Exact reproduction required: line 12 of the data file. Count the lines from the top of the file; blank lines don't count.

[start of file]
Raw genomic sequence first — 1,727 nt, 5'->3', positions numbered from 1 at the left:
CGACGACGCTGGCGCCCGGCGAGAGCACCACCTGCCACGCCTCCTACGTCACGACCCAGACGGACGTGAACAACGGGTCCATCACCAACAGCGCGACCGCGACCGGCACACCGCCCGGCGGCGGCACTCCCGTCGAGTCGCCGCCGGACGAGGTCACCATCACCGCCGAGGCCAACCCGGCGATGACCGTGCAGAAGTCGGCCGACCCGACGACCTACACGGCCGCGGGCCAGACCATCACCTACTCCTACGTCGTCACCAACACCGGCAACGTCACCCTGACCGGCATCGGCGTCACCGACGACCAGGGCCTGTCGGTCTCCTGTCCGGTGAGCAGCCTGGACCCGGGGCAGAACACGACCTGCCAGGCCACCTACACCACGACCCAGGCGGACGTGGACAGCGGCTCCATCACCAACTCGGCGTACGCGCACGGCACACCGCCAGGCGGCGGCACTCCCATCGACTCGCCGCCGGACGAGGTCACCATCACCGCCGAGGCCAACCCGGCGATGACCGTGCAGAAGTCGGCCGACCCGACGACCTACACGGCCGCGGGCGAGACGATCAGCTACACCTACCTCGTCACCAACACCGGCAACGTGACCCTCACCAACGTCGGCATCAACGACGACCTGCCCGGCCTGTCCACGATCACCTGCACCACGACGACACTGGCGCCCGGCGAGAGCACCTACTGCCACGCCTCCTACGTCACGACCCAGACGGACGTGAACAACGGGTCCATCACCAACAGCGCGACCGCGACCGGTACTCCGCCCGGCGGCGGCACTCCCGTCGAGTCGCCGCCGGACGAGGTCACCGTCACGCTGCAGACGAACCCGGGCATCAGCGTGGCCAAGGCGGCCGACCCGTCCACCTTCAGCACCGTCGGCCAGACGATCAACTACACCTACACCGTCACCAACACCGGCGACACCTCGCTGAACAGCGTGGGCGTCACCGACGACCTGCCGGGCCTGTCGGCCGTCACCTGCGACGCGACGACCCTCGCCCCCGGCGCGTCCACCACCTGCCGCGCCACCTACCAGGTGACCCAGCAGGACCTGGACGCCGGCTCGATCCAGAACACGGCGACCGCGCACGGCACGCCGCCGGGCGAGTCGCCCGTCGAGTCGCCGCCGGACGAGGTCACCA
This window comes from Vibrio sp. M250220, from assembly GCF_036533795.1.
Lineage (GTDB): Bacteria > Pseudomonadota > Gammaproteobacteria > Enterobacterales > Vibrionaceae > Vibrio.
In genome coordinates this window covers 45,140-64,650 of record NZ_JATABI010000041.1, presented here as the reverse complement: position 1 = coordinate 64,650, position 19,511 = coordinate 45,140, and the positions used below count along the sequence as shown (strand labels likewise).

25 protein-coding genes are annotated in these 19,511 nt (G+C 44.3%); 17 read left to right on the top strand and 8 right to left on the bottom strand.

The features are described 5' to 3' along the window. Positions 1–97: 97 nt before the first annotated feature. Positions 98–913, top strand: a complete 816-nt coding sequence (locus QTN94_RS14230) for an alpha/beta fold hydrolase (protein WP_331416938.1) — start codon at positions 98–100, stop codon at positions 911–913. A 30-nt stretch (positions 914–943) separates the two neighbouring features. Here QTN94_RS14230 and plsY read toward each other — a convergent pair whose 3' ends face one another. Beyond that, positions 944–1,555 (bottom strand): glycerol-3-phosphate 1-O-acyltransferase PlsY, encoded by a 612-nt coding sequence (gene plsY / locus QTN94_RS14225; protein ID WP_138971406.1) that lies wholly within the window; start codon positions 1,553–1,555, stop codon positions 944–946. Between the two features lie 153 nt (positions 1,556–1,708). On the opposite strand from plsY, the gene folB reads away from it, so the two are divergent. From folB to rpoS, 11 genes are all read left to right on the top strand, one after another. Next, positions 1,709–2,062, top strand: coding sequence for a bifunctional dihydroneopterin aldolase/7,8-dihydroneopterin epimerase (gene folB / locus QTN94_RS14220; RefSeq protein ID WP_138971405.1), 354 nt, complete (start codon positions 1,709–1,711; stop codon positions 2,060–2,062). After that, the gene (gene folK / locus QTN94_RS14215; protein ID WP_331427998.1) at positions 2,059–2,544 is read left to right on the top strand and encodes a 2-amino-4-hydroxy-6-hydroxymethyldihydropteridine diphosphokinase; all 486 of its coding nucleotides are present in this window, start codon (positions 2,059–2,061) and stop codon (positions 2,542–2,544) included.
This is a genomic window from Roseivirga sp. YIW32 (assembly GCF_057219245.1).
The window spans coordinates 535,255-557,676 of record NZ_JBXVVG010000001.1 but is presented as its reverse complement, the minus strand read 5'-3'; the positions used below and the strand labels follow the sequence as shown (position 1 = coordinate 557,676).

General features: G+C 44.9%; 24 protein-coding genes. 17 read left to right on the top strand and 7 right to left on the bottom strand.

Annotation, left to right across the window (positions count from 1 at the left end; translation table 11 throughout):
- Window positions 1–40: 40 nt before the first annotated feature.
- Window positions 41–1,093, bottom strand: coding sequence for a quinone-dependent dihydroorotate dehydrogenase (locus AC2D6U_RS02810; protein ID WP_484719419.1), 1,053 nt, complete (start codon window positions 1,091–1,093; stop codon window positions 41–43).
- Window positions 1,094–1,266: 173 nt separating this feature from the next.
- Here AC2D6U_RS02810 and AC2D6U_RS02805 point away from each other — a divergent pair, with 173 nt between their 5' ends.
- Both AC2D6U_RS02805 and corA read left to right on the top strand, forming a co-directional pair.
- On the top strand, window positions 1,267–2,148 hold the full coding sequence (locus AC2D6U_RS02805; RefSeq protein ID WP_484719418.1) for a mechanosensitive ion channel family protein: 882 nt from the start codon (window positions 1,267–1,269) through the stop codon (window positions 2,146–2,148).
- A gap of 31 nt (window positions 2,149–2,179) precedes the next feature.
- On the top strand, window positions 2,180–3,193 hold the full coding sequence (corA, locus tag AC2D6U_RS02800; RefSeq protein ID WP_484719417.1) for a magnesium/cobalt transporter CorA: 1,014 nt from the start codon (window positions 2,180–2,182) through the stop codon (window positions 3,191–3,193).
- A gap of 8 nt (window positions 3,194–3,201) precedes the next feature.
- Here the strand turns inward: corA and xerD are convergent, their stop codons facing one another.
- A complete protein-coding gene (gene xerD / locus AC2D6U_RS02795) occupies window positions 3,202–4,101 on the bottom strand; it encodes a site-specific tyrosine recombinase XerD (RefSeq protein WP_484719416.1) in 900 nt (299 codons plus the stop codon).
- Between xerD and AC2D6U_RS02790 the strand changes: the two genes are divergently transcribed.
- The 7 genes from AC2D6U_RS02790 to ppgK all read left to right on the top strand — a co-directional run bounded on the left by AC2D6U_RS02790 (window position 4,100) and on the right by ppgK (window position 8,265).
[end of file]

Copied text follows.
- Window positions 1–40: 40 nt before the first annotated feature.